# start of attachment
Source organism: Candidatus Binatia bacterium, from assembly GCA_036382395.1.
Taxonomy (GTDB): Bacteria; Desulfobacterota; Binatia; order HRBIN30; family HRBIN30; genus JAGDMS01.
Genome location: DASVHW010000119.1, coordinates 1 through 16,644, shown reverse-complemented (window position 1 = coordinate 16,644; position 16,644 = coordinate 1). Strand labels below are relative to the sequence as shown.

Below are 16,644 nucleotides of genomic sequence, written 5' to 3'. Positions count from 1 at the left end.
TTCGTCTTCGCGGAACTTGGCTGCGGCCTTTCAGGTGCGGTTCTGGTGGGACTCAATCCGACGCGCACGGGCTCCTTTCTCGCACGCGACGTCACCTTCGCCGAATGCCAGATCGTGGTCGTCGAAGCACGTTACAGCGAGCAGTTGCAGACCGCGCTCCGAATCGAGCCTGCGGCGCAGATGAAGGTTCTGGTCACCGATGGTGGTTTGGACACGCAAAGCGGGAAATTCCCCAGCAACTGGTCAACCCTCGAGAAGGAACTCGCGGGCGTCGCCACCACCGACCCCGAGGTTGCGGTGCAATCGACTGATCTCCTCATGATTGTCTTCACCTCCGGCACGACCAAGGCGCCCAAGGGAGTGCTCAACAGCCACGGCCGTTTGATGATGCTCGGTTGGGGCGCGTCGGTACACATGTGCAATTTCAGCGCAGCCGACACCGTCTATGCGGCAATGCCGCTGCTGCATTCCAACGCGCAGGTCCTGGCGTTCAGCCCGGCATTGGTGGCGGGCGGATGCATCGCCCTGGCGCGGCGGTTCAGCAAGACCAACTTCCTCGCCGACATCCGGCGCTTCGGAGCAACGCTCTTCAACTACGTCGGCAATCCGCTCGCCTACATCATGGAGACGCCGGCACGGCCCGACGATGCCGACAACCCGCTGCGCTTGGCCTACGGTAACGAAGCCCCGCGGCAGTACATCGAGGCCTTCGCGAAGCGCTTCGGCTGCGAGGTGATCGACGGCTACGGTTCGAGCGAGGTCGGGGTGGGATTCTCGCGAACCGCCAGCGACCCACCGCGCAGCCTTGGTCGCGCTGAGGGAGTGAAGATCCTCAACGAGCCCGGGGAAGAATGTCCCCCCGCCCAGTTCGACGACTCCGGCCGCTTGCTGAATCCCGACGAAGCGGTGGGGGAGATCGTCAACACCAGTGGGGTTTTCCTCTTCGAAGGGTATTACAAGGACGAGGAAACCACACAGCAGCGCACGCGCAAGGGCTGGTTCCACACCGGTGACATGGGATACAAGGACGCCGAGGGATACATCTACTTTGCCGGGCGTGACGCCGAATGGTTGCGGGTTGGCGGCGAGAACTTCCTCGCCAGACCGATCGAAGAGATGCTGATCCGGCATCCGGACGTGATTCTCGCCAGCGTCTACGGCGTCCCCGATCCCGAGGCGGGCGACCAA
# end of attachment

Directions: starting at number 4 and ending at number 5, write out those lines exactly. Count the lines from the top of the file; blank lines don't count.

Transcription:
Below are 16,644 nucleotides of genomic sequence, written 5' to 3'. Positions count from 1 at the left end.
TTCGTCTTCGCGGAACTTGGCTGCGGCCTTTCAGGTGCGGTTCTGGTGGGACTCAATCCGACGCGCACGGGCTCCTTTCTCGCACGCGACGTCACCTTCGCCGAATGCCAGATCGTGGTCGTCGAAGCACGTTACAGCGAGCAGTTGCAGACCGCGCTCCGAATCGAGCCTGCGGCGCAGATGAAGGTTCTGGTCACCGATGGTGGTTTGGACACGCAAAGCGGGAAATTCCCCAGCAACTGGTCAACCCTCGAGAAGGAACTCGCGGGCGTCGCCACCACCGACCCCGAGGTTGCGGTGCAATCGACTGATCTCCTCATGATTGTCTTCACCTCCGGCACGACCAAGGCGCCCAAGGGAGTGCTCAACAGCCACGGCCGTTTGATGATGCTCGGTTGGGGCGCGTCGGTACACATGTGCAATTTCAGCGCAGCCGACACCGTCTATGCGGCAATGCCGCTGCTGCATTCCAACGCGCAGGTCCTGGCGTTCAGCCCGGCATTGGTGGCGGGCGGATGCATCGCCCTGGCGCGGCGGTTCAGCAAGACCAACTTCCTCGCCGACATCCGGCGCTTCGGAGCAACGCTCTTCAACTACGTCGGCAATCCGCTCGCCTACATCATGGAGACGCCGGCACGGCCCGACGATGCCGACAACCCGCTGCGCTTGGCCTACGGTAACGAAGCCCCGCGGCAGTACATCGAGGCCTTCGCGAAGCGCTTCGGCTGCGAGGTGATCGACGGCTACGGTTCGAGCGAGGTCGGGGTGGGATTCTCGCGAACCGCCAGCGACCCACCGCGCAGCCTTGGTCGCGCTGAGGGAGTGAAGATCCTCAACGAGCCCGGGGAAGAATGTCCCCCCGCCCAGTTCGACGACTCCGGCCGCTTGCTGAATCCCGACGAAGCGGTGGGGGAGATCGTCAACACCAGTGGGGTTTTCCTCTTCGAAGGGTATTACAAGGACGAGGAAACCACACAGCAGCGCACGCGCAAGGGCTGGTTCCACACCGGTGACATGGGATACAAGGACGCCGAGGGATACATCTACTTTGCCGGGCGTGACGCCGAATGGTTGCGGGTTGGCGGCGAGAACTTCCTCGCCAGACCGATCGAAGAGATGCTGATCCGGCATCCGGACGTGATTCTCGCCAGCGTCTACGGCGTCCCCGATCCCGAGGCGGGCGACCAA